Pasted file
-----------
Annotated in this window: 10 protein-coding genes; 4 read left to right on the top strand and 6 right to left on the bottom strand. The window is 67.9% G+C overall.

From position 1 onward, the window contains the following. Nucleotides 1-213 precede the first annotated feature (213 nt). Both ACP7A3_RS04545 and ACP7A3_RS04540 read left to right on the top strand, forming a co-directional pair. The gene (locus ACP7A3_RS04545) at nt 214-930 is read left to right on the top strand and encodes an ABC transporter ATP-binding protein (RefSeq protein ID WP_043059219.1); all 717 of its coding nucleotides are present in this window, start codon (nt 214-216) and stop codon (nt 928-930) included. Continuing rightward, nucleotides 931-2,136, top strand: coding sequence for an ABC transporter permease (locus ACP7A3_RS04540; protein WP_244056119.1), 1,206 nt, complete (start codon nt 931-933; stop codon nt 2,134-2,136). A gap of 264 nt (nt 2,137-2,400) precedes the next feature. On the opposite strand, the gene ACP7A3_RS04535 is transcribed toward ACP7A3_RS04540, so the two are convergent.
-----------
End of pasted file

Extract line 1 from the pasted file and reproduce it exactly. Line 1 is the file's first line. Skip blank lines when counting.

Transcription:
Annotated in this window: 10 protein-coding genes; 4 read left to right on the top strand and 6 right to left on the bottom strand. The window is 67.9% G+C overall.